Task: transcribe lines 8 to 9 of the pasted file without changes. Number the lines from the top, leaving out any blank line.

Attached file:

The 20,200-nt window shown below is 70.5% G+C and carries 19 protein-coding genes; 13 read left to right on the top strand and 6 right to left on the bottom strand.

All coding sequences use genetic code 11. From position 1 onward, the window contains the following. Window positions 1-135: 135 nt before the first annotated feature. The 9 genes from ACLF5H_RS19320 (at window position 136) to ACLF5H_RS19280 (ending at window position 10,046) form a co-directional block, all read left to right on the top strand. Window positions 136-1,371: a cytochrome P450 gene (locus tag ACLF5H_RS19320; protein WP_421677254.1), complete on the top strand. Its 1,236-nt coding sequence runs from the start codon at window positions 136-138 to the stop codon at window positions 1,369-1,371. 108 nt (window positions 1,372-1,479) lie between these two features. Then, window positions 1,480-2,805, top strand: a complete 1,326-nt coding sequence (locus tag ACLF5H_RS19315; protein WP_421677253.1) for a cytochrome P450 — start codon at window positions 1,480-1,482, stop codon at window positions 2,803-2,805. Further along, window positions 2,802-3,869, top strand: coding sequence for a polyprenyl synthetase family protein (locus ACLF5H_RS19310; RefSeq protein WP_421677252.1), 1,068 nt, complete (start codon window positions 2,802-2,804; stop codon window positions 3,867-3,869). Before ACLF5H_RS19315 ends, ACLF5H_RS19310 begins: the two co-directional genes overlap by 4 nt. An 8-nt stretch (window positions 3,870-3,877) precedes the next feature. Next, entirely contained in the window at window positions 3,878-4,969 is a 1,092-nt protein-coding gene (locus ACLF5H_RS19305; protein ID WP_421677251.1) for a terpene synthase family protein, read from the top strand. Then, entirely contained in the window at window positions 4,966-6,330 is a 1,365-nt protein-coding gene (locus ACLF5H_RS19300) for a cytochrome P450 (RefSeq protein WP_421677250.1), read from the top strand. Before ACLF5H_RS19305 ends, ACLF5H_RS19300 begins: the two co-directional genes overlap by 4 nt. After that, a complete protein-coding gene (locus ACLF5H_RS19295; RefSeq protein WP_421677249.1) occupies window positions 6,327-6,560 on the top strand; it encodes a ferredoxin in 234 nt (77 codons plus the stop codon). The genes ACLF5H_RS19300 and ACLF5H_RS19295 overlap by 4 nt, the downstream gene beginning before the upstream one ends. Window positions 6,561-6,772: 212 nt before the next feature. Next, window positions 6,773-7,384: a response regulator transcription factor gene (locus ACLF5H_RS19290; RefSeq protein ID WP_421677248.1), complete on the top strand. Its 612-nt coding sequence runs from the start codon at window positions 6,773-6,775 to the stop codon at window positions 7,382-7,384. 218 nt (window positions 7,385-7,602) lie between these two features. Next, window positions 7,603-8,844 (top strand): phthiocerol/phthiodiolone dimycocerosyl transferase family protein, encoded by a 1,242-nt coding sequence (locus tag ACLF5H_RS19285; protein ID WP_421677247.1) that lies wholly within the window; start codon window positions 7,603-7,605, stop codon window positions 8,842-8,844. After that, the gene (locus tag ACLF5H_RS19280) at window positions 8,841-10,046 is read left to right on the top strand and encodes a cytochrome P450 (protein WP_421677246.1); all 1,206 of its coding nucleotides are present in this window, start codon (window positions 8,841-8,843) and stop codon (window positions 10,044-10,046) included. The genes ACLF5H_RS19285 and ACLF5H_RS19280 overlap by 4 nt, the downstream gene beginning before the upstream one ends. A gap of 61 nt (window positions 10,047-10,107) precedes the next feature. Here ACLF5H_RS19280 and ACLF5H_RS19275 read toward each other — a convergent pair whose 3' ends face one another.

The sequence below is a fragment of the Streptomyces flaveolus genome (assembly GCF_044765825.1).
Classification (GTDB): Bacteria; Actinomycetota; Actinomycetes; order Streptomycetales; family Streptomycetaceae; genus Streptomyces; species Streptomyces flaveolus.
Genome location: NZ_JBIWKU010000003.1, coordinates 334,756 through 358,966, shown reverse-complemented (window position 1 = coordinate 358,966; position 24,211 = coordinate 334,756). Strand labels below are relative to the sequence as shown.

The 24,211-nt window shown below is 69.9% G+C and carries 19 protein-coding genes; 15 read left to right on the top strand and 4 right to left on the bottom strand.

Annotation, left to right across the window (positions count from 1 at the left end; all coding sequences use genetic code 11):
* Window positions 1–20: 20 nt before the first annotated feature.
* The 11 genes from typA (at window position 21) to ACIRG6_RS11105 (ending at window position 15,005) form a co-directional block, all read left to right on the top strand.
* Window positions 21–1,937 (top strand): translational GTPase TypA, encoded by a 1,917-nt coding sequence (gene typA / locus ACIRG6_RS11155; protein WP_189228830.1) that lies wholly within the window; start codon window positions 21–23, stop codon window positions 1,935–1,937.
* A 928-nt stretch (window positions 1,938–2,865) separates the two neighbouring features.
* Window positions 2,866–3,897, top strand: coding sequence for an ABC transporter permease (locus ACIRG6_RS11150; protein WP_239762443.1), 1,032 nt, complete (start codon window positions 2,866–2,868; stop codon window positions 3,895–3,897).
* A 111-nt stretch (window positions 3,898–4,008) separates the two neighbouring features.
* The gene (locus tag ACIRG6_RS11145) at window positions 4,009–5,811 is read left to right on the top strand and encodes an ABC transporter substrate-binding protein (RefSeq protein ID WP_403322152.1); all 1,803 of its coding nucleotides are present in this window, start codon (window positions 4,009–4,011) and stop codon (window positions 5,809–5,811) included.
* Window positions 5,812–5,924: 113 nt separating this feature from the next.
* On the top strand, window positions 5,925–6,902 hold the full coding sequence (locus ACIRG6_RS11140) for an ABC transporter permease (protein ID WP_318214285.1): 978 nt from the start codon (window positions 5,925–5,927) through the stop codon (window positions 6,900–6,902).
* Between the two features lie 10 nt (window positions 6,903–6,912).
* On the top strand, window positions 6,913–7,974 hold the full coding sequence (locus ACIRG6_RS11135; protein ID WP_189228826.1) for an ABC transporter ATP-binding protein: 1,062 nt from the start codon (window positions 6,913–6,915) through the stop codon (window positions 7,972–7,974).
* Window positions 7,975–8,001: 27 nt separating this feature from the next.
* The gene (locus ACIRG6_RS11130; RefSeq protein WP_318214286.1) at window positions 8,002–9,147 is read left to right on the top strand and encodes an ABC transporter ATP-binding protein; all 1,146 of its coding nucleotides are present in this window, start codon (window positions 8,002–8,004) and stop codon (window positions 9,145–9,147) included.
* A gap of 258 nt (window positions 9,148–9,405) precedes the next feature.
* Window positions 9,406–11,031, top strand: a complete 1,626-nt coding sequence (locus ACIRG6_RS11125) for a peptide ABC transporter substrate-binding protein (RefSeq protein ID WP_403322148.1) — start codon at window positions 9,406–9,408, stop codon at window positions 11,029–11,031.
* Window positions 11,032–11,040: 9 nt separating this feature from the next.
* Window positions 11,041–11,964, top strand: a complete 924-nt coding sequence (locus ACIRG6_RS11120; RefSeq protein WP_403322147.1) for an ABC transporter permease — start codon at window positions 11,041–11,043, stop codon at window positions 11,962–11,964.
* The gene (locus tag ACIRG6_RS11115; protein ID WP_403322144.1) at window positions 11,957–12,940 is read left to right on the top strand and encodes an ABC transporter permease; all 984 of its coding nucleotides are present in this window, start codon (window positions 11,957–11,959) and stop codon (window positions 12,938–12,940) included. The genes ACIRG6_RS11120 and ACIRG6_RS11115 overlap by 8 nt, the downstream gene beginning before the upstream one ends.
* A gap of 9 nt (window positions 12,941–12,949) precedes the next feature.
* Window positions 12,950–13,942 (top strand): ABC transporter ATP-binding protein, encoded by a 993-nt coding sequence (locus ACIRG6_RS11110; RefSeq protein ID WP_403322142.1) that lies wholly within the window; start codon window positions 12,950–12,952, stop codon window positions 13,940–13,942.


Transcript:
* Window positions 1–20: 20 nt before the first annotated feature.
* The 11 genes from typA (at window position 21) to ACIRG6_RS11105 (ending at window position 15,005) form a co-directional block, all read left to right on the top strand.